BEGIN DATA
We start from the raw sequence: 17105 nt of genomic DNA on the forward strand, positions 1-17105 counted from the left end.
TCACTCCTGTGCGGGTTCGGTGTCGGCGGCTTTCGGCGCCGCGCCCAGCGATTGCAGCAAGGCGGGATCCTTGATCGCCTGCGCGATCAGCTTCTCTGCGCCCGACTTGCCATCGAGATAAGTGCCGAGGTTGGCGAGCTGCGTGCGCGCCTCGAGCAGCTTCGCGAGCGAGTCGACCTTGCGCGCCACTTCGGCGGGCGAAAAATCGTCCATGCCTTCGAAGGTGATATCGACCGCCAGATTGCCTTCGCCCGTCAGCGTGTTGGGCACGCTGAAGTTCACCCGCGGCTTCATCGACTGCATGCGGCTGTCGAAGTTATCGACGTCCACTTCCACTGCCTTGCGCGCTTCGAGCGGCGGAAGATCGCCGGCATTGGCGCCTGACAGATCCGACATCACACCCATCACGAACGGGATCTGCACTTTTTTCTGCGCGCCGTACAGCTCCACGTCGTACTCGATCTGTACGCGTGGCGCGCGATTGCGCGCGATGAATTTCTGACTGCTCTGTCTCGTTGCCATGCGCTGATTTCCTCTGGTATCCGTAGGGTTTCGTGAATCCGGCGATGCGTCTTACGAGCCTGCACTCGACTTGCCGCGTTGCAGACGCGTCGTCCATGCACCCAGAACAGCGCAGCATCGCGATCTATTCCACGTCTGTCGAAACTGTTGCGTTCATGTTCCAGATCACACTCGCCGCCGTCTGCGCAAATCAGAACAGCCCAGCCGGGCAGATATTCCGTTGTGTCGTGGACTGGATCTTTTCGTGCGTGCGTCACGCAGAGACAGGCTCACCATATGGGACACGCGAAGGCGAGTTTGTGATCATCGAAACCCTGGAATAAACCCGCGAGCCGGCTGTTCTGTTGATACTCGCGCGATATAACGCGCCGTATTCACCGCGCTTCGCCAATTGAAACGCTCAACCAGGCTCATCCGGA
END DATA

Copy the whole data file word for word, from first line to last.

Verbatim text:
We start from the raw sequence: 17105 nt of genomic DNA on the forward strand, positions 1-17105 counted from the left end.
TCACTCCTGTGCGGGTTCGGTGTCGGCGGCTTTCGGCGCCGCGCCCAGCGATTGCAGCAAGGCGGGATCCTTGATCGCCTGCGCGATCAGCTTCTCTGCGCCCGACTTGCCATCGAGATAAGTGCCGAGGTTGGCGAGCTGCGTGCGCGCCTCGAGCAGCTTCGCGAGCGAGTCGACCTTGCGCGCCACTTCGGCGGGCGAAAAATCGTCCATGCCTTCGAAGGTGATATCGACCGCCAGATTGCCTTCGCCCGTCAGCGTGTTGGGCACGCTGAAGTTCACCCGCGGCTTCATCGACTGCATGCGGCTGTCGAAGTTATCGACGTCCACTTCCACTGCCTTGCGCGCTTCGAGCGGCGGAAGATCGCCGGCATTGGCGCCTGACAGATCCGACATCACACCCATCACGAACGGGATCTGCACTTTTTTCTGCGCGCCGTACAGCTCCACGTCGTACTCGATCTGTACGCGTGGCGCGCGATTGCGCGCGATGAATTTCTGACTGCTCTGTCTCGTTGCCATGCGCTGATTTCCTCTGGTATCCGTAGGGTTTCGTGAATCCGGCGATGCGTCTTACGAGCCTGCACTCGACTTGCCGCGTTGCAGACGCGTCGTCCATGCACCCAGAACAGCGCAGCATCGCGATCTATTCCACGTCTGTCGAAACTGTTGCGTTCATGTTCCAGATCACACTCGCCGCCGTCTGCGCAAATCAGAACAGCCCAGCCGGGCAGATATTCCGTTGTGTCGTGGACTGGATCTTTTCGTGCGTGCGTCACGCAGAGACAGGCTCACCATATGGGACACGCGAAGGCGAGTTTGTGATCATCGAAACCCTGGAATAAACCCGCGAGCCGGCTGTTCTGTTGATACTCGCGCGATATAACGCGCCGTATTCACCGCGCTTCGCCAATTGAAACGCTCAACCAGGCTCATCCGGA